In some communities, professionals and public members interested in elder abuse issues have formed local or statewide groups to work on issues. These groups typically focus on public awareness, systems change, policy and advocacy, and education. These groups may also have a meeting for case review as one of their objectives, but not always. These coalitions may be staffed with someone from a public or non-profit agency, or they may be totally volunteer-based.
Contact the NCEA for information on local elder justice coalitions in the United States
The National Center on Elder Abuse is interested in identifying coalitions, consortia and task forces throughout the US. The goal is to link coalitions to each other so that they can learn from another, share information, and build a network of grassroots organizations interested in elder abuse.
The NCEA collects and maintains a list of local coalitions. To be included, please email us and include your coalition name, contact person, address, city, state and zip, phone, email, website (if applicable), and purpose of the coalition.
From 2007–2010, the NCEA awarded 42 Elder Justice Local Network Development Mini-Grants of $10,000 to assist communities in developing multidisciplinary approaches to address elder abuse. To read descriptions of the mini-grant projects, please click on the following links:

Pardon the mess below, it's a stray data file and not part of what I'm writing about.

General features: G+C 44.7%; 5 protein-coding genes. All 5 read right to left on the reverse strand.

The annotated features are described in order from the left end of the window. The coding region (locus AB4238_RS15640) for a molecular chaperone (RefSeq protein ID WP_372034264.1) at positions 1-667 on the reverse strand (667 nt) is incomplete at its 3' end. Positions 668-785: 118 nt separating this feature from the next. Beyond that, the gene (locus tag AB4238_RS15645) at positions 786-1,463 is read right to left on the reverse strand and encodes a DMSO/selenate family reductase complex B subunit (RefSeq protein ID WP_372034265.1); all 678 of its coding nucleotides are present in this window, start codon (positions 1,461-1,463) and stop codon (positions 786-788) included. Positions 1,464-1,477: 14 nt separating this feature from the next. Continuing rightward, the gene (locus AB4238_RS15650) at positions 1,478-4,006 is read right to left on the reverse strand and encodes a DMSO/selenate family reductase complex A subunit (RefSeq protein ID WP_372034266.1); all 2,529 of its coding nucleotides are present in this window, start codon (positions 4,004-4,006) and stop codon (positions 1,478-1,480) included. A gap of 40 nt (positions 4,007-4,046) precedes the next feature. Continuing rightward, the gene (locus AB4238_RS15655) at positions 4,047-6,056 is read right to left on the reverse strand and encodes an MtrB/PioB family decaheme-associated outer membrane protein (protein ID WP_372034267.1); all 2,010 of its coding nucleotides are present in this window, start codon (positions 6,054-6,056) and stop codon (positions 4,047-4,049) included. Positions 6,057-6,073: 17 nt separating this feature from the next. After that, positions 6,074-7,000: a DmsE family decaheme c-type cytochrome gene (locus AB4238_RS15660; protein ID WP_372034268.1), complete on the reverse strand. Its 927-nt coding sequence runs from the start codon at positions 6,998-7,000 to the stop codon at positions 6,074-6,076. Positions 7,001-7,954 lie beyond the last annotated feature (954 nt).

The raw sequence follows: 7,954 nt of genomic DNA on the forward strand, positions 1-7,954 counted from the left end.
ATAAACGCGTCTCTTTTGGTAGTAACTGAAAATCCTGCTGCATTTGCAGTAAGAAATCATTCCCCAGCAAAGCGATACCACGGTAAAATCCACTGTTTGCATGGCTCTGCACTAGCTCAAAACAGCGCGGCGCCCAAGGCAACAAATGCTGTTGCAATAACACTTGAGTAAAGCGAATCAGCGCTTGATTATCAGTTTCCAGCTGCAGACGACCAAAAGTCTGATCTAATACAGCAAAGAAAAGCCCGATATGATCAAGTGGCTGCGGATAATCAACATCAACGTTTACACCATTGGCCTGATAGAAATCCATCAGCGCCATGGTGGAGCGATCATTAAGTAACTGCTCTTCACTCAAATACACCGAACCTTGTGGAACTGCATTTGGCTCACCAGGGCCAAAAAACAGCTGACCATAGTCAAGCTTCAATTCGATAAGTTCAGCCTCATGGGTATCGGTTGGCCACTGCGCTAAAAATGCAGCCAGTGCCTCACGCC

- 2010 Elder Justice Local Network Development Mini-Grant projects (PDF)
- 2009 Elder Justice Local Network Development Mini-Grant projects (PDF)
- 2008 Elder Justice Local Network Development Mini-Grant projects (PDF)
- 2007 Elder Justice Local Network Development Mini-Grant projects (PDF)
An evaluation of the NCEA community coalition projects was conducted in 2011. Community collaborations were found to be different from multidisciplinary teams in that they were more global in nature and typically involved more people. As such, their primary goal was informational in nature: to identify service gaps and update members about new services, resources, and legislation, to advocate for needed change, to carry out training events, and to keep members up to date. The most common members of the collaborations were aging service providers, police, Adult Protective Services, elder law attorneys, nurses, personnel from financial institutions, retired professionals, and domestic violence advocates. Although mostly informal in structure, it appears that, for sustainability and continued success, it will be important to incorporate formal mechanisms for group work, including keeping minutes, position descriptions, linkages with other collaborations, tangible products, and outcomes related to prevention and intervention of elder abuse.1
1. Summary excerpt from "A National Examination of Elder Justice Community Collaborations" prepared for the NCEA by The National Committee for the Prevention of Elder Abuse under grant # 90-AM-3145. Grantees undertaking projects with government sponsorship are encouraged to express freely their findings and conclusions. Therefore, points of view or opinions do not necessarily represent official Administration on Aging or DHHS policy.